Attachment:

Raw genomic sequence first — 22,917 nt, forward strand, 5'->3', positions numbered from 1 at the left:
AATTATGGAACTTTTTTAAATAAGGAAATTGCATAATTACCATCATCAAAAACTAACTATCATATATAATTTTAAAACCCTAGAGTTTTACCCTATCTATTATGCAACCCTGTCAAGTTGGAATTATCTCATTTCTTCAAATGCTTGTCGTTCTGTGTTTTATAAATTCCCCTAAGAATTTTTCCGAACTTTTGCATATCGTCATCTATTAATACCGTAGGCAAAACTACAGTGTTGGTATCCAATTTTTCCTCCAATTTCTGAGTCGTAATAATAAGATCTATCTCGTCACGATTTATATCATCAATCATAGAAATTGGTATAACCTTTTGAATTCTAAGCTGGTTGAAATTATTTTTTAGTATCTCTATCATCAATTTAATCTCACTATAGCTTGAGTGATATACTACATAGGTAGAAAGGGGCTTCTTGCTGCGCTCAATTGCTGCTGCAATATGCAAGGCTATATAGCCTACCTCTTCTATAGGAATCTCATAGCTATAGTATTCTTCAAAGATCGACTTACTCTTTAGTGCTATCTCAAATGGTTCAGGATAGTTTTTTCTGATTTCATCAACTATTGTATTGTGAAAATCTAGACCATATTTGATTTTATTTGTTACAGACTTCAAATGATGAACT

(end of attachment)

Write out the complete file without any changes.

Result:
Raw genomic sequence first — 22,917 nt, forward strand, 5'->3', positions numbered from 1 at the left:
AATTATGGAACTTTTTTAAATAAGGAAATTGCATAATTACCATCATCAAAAACTAACTATCATATATAATTTTAAAACCCTAGAGTTTTACCCTATCTATTATGCAACCCTGTCAAGTTGGAATTATCTCATTTCTTCAAATGCTTGTCGTTCTGTGTTTTATAAATTCCCCTAAGAATTTTTCCGAACTTTTGCATATCGTCATCTATTAATACCGTAGGCAAAACTACAGTGTTGGTATCCAATTTTTCCTCCAATTTCTGAGTCGTAATAATAAGATCTATCTCGTCACGATTTATATCATCAATCATAGAAATTGGTATAACCTTTTGAATTCTAAGCTGGTTGAAATTATTTTTTAGTATCTCTATCATCAATTTAATCTCACTATAGCTTGAGTGATATACTACATAGGTAGAAAGGGGCTTCTTGCTGCGCTCAATTGCTGCTGCAATATGCAAGGCTATATAGCCTACCTCTTCTATAGGAATCTCATAGCTATAGTATTCTTCAAAGATCGACTTACTCTTTAGTGCTATCTCAAATGGTTCAGGATAGTTTTTTCTGATTTCATCAACTATTGTATTGTGAAAATCTAGACCATATTTGATTTTATTTGTTACAGACTTCAAATGATGAACT